Olin Bets Big On Global Experience In An MBA Revamp

A relaunch of the MBA program at Washington University’s Olin Business School is announced

When Washington University’s Olin Business School recruited Dean Mark Taylor from the United Kingdom two years ago, everyone expected the school’s MBA program to take a major international turn.

Today (Sept. 4), after nearly a year and one-half of study, Olin announced sweeping changes to its MBA program, including an earlier program start date in June that will allow for a unique six-week global immersion for incoming students. “We aim to be the most international program in the world,” says Taylor. “Our outstanding faculty has really gotten behind this new program. I am absolutely certain it will be like nothing else in the world in terms of its quality and global reach. It involves innovation across all our programs.”

After a brief orientation at Olin’s St. Louis campus, students will then fly to Washington, D.C., and the Brookings Institution, the well-known public policy think-tank, and then to Barcelona for 14 days and Shanghai for 17 days. “That will become something of a boot camp for the MBA students,” adds Taylor. “They will work together and travel together and the international students in the cohort will naturally show their colleagues around in other parts of the world. In that time it will be more than academic tourism. It will be a chance to begin to understand doing business in Europe and Asia.”


Mark Taylor, Washington University (Olin)

Olin faculty will travel with the students to each of the three locales. Olin plans to partner with schools in Spain and China for classroom space and student accommodations. What’s more, the cost of accommodation and travel for students will be included in the program’s tuition and fees so that students will not have to pay additional charges for the experience. Currently, tuition and fees for Olin’s full-time MBA program come to $121,920.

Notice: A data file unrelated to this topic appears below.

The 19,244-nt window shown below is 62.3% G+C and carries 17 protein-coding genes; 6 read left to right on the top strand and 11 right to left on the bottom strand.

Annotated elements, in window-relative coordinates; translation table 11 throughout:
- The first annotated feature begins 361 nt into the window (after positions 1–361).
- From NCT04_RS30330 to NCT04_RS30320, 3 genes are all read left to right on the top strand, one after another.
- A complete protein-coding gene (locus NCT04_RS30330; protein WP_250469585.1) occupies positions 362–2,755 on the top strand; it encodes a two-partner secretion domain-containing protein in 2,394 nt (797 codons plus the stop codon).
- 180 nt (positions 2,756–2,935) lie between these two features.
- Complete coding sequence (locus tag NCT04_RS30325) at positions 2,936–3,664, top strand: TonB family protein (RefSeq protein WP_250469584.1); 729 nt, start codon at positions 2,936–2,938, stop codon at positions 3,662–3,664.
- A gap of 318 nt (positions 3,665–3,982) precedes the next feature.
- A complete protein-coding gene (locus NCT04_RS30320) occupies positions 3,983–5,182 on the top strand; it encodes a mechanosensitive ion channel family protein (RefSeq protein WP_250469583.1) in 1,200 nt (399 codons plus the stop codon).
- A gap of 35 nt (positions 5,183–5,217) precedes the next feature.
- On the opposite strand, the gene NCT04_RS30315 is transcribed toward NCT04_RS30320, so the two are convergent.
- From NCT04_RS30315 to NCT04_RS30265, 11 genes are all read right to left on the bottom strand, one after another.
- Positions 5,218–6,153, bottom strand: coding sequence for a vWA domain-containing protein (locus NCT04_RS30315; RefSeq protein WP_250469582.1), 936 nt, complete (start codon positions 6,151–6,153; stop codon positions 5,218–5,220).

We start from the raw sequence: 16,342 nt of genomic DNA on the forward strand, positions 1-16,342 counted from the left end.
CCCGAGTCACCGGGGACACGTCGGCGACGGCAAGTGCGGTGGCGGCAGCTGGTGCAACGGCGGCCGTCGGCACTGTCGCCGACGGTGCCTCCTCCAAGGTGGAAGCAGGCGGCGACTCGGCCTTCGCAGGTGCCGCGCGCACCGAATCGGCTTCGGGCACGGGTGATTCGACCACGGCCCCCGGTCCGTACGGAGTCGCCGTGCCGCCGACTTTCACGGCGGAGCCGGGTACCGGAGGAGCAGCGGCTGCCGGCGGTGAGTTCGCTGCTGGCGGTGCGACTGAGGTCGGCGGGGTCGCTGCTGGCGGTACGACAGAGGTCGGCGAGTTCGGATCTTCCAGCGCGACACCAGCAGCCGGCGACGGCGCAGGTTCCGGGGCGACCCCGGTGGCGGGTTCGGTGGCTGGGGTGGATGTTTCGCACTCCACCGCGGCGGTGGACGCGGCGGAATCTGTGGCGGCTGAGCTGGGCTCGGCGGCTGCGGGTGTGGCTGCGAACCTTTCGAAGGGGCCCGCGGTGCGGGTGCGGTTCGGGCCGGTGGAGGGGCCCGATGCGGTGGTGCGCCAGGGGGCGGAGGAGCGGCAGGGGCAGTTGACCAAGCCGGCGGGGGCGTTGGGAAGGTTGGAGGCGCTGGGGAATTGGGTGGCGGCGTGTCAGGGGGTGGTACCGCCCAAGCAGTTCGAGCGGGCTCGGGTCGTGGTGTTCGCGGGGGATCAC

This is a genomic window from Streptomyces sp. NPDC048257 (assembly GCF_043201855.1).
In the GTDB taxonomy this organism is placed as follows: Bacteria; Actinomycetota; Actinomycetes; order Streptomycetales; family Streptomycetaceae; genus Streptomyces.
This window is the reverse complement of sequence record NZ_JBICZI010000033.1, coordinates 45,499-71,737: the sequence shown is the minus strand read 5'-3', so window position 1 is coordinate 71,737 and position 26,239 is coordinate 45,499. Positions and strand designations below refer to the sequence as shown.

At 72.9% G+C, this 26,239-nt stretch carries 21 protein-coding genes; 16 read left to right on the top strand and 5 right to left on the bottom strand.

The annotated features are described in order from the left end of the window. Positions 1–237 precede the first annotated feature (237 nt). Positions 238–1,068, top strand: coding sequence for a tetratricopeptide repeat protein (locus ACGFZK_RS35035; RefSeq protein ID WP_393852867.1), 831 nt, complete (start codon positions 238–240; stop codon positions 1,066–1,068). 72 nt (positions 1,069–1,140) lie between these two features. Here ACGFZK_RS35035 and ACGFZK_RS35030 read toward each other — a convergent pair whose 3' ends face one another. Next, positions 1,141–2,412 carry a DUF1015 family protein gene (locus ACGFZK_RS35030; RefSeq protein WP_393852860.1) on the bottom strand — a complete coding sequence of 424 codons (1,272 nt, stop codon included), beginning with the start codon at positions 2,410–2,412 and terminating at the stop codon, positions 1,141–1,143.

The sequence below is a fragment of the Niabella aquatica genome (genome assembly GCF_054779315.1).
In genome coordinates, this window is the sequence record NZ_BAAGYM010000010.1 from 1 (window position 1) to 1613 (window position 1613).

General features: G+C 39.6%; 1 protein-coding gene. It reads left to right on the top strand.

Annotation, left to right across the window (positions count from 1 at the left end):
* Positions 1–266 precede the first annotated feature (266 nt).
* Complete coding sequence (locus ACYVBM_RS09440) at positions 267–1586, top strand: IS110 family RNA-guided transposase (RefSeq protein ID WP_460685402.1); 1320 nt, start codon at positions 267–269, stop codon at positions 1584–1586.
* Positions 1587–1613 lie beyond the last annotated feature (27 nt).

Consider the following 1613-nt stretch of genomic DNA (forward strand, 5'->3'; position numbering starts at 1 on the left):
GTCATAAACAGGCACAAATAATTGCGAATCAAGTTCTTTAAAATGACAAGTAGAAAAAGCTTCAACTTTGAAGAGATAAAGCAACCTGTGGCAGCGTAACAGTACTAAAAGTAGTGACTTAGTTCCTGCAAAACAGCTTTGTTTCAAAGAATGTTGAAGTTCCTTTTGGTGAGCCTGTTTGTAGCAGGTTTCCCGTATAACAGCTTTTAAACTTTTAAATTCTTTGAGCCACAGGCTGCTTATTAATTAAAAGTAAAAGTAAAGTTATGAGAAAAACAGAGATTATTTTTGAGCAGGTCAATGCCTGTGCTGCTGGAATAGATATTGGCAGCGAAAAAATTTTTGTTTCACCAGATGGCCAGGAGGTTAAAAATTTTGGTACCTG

While the international immersion is the single biggest change to the MBA program at Olin, it’s hardly the only alteration in what the school is billing a “relaunch of the MBA program.” Olin also is offering far more flexibility to prospective admits, allowing full-time students to complete the degree in as little as 14 months, or two years if a student would prefer a summer internship to make a career transition easier. An MBA student could also choose to get a dual degree, including a specialized master’s in global leadership or data analytics, in 18 to 26 months.

The changes, partially the result of a study by The Boston Consulting Group, are being put into effect for the class that enters next year. Olin’s MBA offering, ranked 28th in the U.S. by Poets&Quants, last year enrolled a class of 145 full-time students and received 1,175 applications. The revamp follows substantial organizational changes made by Dean Taylor, including the investment of more resources in both the school’s career management center and graduate support. Olin increased the staff of its career center by more than a third to 30 full-time equivalent staffers from 22, with corporate relationship staffers on the east and west coasts as well as Shanghai for the first time.


“It’s no secret that the MBA market is a challenging one globally and we want to make sure we are positioned to remain among the leaders,” explains Taylor in an interview with Poets&Quants. “Prospective MBA students are searching for value for money. You are not just buying an MBA as a way to get you the next job. You have to really think about what you want. Some students will like the flexbility we now offer. We did a lot of market reserach and some people want to do an MBA in a condensed period because they know they want to stay in the same industry or company so their opportunity costs are minimized in the shorter 14-month program. For others who want to change their careers, they may want a two-year program which gives them time for deeper reflection and an internship.”